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Rollover in the US, NOT a Recession

This week’s revenue forecast downgrades from Apple and Delta Air Lines and Thursday’s steep dive in the ISM manufacturing PMI only appeared to confirm what market participants already knew: US growth is rolling over. After accelerating to a punchy 4% rate in mid-2018 thanks in large part to last January’s tax cuts, it now looks as if US GDP growth slowed to around 2.6% in 4Q18. All the macro evidence points to a further slowdown in 2019, with the US entering another soft patch for growth. Yet despite the recent sell-off in equities and the further flattening of the US yield curve—the three-month to 10-year spread is now just 15bp—we see no recession on the horizon.

It seems the number of market participants who agree with us is fast diminishing, especially after the ISM manufacturing PMI recorded its steepest fall since October 2008, slumping from an extremely high 59.3 in November to 54.1 in December (see the chart in the web version). Incorporating that fall, the Atlanta Fed’s GDPNow compilation of high-frequency data indicates that 4Q18 growth is likely to come in at just 2.6%, down from a quarter-on-quarter annualized rate of 4.2% in 2Q18.

Like most, we have been expecting a slowdown. With the structural growth rate of the US somewhere around 2%, there was no way GDP could keep growing at 3-4% for long—especially not with a relatively tight labor market. Moreover, the US housing sector, which is a good leading indicator of the overall economy, was weak throughout 2018.

But a soft patch does not mean recession (see Don’t Sweat About The Yield Curve). History suggests that for a recession to occur there will probably need to be a significant contraction in either residential investment or business investment, or both. Neither appears to be in the cards.

Admittedly, residential investment has been weak. In the first three quarters of 2018 it averaged an annualized contraction of -2.8%, and the figure for the fourth quarter is also likely to be negative. But this is a modest contraction for a sector that commonly shrinks by -10-20% before and during recessions.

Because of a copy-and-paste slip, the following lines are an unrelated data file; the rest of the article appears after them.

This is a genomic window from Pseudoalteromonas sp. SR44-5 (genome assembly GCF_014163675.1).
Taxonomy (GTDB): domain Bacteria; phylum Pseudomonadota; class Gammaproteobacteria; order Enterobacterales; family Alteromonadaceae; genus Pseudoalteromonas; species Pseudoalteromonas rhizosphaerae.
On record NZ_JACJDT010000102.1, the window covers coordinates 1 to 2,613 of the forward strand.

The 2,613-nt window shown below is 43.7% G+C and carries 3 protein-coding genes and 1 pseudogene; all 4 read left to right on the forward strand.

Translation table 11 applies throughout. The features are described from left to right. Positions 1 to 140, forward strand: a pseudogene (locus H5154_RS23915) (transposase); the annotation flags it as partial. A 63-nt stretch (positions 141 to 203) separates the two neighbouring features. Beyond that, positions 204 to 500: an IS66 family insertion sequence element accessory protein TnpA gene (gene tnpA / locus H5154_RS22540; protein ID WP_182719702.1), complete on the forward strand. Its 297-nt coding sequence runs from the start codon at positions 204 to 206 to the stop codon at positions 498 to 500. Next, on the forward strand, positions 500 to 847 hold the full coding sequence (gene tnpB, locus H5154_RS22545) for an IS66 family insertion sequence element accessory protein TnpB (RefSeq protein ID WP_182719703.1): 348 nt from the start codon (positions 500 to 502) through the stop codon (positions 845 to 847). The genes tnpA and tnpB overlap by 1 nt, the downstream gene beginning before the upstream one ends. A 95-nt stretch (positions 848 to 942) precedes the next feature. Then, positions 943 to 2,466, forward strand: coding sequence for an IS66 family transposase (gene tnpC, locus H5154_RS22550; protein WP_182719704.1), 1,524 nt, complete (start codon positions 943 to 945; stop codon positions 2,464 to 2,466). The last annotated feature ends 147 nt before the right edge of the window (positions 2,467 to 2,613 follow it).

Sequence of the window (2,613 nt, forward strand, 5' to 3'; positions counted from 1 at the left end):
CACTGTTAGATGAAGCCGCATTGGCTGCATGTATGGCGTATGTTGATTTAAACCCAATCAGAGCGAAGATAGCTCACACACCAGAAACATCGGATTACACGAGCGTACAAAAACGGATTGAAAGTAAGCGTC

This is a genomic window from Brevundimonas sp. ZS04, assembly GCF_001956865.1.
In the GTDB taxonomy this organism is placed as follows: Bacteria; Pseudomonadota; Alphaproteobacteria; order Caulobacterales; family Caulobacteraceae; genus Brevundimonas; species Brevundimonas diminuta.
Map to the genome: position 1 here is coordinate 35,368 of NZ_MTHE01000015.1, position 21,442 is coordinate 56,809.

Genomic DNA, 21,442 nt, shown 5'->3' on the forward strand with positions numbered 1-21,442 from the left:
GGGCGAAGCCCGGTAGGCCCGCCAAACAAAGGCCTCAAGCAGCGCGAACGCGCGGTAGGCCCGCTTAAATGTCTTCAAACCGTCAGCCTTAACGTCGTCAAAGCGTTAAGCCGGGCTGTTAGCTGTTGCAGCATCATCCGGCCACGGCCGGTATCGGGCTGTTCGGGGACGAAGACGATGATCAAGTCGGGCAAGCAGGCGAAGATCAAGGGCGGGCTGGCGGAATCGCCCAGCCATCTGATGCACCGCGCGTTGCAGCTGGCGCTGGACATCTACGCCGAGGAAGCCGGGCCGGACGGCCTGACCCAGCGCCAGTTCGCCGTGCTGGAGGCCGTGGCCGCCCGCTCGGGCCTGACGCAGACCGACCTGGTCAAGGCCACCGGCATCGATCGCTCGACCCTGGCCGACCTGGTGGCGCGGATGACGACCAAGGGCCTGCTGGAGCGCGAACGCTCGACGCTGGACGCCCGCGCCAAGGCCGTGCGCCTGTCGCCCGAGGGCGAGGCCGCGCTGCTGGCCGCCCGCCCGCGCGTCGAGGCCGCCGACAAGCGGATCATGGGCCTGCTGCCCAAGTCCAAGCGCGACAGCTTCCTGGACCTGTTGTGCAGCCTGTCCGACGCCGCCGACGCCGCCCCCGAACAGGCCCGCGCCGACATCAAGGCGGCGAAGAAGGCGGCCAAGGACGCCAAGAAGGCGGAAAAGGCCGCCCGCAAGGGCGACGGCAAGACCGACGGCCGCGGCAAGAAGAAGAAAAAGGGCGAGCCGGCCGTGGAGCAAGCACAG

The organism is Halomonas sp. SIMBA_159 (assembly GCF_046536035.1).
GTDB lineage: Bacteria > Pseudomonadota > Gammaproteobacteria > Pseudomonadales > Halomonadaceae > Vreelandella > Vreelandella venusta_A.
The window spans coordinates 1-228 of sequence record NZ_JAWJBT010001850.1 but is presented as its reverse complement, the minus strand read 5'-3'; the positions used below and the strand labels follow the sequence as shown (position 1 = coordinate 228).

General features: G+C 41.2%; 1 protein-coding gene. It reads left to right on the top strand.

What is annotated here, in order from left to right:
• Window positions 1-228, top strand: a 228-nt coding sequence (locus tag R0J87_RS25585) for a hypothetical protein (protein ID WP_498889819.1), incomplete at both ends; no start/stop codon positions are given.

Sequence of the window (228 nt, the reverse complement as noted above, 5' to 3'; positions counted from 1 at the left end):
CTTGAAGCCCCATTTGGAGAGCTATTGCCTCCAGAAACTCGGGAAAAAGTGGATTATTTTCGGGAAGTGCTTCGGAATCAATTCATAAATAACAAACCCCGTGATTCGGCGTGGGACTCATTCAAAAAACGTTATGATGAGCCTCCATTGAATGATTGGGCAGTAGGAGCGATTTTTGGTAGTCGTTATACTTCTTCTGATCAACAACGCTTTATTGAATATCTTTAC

After last year’s contraction, the housing sector may find its footing in 2019. The current cycle has not seen the above-trend building binge common to earlier cycles, nor have vacancy rates risen. So there is no supply overhang to correct. The reason the sector stopped growing last year was that rising house prices and rising mortgage rates made financing the purchase of new builds less affordable, and relatively unattractive relative to renting (see The Drag Of US Housing). But this headwind has abated over the past month as mortgage rates have come down. As a result, our affordability indicators have gone from negative for most of last year to neutral today.

Meanwhile, we expect business investment to remain positive. This is primarily because our Wicksellian spreads—the gap between the apparent rate of return on invested capital and the real cost of borrowed capital—remain positive. And with interest rates no longer rising, we could see yet another year of positive spreads. As long as companies can borrow at rates lower than the returns they expect to make on new investments, growth in business investment is likely to remain positive. Of course, ROIC could collapse, or corporate interest rates could spike. But while we expect ROIC to fall and borrowing costs to rise, we expect these developments to be gradual. Recent developments in the bond market support this view. For now, the facts on the ground suggest growth will remain at least modestly positive.

Where does this leave investors? Assuming that the US economy is going to avoid recession this year, investors should steer clear of long bonds (10 years and over). These currently yield little more than cash, and so do not reward investors for taking duration risk. After the recent decline in equity prices, earnings yields on US equities look more attractive. At the beginning of December our growth and valuation models led us to recommend 70% equity exposure and 30% cash. After the sell-off, our models suggest using this dip to increase equity exposure to 80%, with the remainder still in cash or short-term credit.

To be sure, risks abound. US-China negotiations could fail to bear fruit, the US government shutdown could drag on, and Brexit could get ugly, any of which could tip the balance towards a recession. But any or all of these troubling issues could also recede, and a recession could be avoided. For now, then, our assessment is that equities still offer the best risk-reward proposition, followed by cash. Long bonds continue to come in last. If Warren Buffett is right that one should “be fearful when others are greedy, and greedy when others are fearful,” this is a good time to get greedy.

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Jeffrey Morgan

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